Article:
I know everyone is talking about Facebook, which is why I haven't jumped up and down too much over here. But the things that I'm finding interesting aren't what I see the Web 2.0 experts talking about.
What fascinates me is Susan.
The most real-world-impacting thing about facebook is its faces.
Because Jenna didn't have a cousin named Susan with a smile and a face and a camera phone two days ago, but now she does.
Low and behold, I start the Sessum facebook group and we find that Susan's father and George are first cousins, that Jenna and Susan share the same great-grandfather. And now Susan has put up family pictures and George is staring at faces of an Uncle he never knew -- but in his face he knows, you know? -- and looking into smiling eyes and onto etched hands that remember him forward into now.
That could not happen with the velocity with which it IS happening because of Facebook. It could not have happened with such speed and clarity in the vastness of the Internet through search.
It could not happen with blogging because WE -- George and I -- hog the "sessum" search results on google. The Sessums we sift through are ourselves. Are you talking about us and us talking about you. We would never find Susan or Michael or Fred through blogging, but we would never find them BECAUSE of blogging -- because blog results inundate Google search results.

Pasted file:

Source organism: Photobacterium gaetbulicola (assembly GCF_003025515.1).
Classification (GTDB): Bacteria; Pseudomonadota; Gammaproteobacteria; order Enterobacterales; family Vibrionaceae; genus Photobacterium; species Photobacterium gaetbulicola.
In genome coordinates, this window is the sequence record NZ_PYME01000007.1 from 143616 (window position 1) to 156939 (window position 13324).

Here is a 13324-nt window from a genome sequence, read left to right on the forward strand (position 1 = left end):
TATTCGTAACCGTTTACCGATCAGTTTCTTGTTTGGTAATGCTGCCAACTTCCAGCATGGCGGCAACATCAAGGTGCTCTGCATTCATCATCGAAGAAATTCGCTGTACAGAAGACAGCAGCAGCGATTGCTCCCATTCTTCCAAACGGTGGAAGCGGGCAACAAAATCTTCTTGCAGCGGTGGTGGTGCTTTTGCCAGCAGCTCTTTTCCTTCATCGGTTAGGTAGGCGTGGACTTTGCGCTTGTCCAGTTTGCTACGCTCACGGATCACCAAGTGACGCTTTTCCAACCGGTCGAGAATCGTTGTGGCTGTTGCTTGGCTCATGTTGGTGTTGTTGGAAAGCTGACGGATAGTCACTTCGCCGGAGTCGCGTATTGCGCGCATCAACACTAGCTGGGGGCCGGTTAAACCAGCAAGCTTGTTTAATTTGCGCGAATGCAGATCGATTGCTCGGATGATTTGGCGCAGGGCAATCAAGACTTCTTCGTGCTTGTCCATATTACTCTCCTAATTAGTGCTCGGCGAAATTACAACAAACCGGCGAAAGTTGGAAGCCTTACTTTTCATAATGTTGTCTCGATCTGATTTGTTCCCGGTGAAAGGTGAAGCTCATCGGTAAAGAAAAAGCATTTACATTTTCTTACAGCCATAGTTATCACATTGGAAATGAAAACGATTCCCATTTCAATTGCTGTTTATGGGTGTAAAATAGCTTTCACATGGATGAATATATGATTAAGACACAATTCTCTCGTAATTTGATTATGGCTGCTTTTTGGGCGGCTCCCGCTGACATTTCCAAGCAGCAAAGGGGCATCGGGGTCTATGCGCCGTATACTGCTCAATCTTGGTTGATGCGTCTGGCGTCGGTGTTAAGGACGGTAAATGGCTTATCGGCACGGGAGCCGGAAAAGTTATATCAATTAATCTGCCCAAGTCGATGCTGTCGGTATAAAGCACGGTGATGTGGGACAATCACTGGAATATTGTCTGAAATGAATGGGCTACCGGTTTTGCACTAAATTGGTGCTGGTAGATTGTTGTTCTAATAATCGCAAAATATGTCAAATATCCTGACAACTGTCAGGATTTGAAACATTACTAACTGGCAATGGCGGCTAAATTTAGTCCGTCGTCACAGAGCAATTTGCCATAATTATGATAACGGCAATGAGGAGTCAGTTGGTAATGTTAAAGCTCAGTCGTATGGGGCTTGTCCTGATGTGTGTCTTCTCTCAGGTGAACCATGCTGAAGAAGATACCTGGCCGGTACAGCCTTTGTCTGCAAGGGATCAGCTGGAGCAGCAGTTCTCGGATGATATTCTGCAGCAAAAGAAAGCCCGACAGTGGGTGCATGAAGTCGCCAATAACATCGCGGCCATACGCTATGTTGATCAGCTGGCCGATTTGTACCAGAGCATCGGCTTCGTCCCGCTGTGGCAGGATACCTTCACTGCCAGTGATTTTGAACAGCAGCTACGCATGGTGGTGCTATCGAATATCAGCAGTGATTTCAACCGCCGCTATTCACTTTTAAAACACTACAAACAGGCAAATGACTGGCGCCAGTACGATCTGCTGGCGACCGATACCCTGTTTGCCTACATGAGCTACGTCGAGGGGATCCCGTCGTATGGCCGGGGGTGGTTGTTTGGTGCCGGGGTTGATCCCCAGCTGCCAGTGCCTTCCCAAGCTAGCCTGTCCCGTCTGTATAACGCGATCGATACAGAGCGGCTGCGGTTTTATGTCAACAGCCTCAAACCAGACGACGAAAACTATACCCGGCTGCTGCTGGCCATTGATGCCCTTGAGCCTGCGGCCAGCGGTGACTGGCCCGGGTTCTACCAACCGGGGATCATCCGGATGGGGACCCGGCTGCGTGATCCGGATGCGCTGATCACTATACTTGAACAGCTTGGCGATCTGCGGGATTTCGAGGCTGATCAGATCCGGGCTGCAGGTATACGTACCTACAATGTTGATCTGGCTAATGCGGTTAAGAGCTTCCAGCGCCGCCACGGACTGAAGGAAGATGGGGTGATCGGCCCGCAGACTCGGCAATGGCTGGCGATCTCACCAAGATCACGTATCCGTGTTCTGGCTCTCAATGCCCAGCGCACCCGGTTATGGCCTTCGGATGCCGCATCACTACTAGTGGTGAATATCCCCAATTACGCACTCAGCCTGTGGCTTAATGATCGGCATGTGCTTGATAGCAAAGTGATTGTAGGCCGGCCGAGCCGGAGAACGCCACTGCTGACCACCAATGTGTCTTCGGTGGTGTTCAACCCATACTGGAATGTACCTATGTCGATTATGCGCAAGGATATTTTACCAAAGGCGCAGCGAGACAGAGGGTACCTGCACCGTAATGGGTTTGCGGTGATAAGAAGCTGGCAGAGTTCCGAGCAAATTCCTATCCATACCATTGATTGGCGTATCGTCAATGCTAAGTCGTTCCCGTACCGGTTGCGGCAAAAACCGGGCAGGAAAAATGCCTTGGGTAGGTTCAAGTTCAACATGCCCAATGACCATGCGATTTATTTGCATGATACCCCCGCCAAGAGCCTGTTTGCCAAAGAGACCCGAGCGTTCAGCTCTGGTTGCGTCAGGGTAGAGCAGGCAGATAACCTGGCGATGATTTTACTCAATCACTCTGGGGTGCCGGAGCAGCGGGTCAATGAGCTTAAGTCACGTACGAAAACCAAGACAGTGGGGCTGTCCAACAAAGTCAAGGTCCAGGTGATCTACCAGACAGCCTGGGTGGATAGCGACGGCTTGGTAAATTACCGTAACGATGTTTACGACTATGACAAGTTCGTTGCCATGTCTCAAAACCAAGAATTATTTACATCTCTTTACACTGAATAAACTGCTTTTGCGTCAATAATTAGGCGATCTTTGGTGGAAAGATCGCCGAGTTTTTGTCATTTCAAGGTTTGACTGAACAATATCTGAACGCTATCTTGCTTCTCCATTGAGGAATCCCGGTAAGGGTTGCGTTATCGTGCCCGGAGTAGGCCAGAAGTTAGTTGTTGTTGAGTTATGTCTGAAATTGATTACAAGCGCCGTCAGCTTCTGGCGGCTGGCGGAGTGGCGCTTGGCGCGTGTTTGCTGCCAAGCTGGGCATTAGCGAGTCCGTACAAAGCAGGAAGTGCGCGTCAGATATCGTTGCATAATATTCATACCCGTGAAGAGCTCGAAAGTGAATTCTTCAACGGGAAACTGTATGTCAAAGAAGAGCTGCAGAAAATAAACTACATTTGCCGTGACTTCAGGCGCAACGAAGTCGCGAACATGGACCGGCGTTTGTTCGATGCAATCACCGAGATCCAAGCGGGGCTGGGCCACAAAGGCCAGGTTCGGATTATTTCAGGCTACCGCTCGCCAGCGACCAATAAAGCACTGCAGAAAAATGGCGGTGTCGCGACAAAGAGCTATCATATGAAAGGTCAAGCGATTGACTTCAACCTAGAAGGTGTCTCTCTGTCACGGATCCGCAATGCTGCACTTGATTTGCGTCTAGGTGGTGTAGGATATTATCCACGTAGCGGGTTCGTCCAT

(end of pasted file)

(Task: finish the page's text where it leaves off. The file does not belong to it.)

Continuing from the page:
It could not happen with MySpace because MySpaces's search capabilities have remained lackluster, despite press releases and claims to the contrary.
Similarly, with the Dimino group, with 20-some other facebookians -- two of whom are my nephews and one my niece -- we are finding one another: I am not only their aunt anymore - they are not only my brother's kids: we are creatives. From my family group I learned -- through a probable relative's grandmother about the long held belief that all Diminos come from the same village of Sicily, this fishing village.
From there, my imagination gives birth to stories. I am transported.
We are the social Web, family.
When we begin to participate on the Internet's intranets -- like FaceBook -- with others who say yes this is who I am and this is my face I'm on this book with you, then we find each other in new ways. And we become new to one another. And the new becomes familiar.
In groups, through play, the way the web has always worked, we meet and move forward and sideways and through together. We expand. We are evolving from hyperlinked-conversation-based relationships.